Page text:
And because we keep demanding for cheap clothing – in the end who suffers?
In 2004, I studied art because I love creativity. I started my art degree in the University of Creative Arts in London. I completed my first year, then we immigrated here to Australia. I finished the degree part time, then enrolled in Curtin University to do a visual arts degree. I studied textiles, photography, drawing and sculptures.
Then I started Atelier Zuhal which is my textile art. I went to Korea to promote Atelier Zuhal and in order to attract attention, I made my own clothes from my alpaca textile art. I met some fashion designers who were really interested in my textile art. I told them that I made it myself, I can only make 2 metres as everything is handmade, one off and can’t be replicated.
A German lady from the group then suggested to me that as an artist, I should consider making more clothes for other people from my textile art. When you think about it – fashion is an art and a language.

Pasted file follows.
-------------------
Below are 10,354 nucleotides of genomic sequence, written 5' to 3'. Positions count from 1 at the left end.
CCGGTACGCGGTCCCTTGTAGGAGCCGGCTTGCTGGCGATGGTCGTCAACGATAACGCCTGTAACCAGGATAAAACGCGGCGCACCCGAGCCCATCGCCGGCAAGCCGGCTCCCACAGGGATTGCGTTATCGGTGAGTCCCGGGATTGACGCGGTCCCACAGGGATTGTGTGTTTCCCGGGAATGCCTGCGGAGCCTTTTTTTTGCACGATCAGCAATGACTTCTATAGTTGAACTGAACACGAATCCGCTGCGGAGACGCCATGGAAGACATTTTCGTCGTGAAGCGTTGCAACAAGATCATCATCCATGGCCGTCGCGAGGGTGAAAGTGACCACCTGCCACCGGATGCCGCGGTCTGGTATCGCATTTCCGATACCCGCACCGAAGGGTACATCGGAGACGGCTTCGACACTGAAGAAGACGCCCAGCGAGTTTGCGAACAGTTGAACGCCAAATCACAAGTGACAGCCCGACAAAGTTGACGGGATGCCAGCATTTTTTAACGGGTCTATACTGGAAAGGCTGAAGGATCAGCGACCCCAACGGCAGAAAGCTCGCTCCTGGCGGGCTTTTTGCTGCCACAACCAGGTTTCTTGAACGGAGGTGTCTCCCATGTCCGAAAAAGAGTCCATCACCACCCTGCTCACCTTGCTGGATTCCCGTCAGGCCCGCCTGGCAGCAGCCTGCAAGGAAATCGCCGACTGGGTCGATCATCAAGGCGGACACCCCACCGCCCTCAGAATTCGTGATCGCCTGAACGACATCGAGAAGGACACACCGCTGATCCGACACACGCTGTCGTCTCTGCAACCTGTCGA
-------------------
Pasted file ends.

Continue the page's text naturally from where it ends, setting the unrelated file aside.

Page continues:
I then figured that I could take my concepts from 2D to 3D. I remembered waiting for people to come and view my textile art in the art gallery, which then raised the question – what if I showed my art on models rather than on walls? I figured that through fashion, my environmental message can reach more people through the media.
What you wear says a lot about you. Why should we all wear the same thing?
See this dress here? It’s been printed from turmeric.
GW: Are you serious? It’s absolutely stunning.
Zuhal: Yeah! Turmeric from the kitchen. All of the pieces from the Silent Rainforest Collection have been hand printed with purple carrots, berries, and turmeric. Green Embassy does not use artificial dyes. We use fabrics such as organic cotton and vegan silk which means that silk worms have not been killed in the process.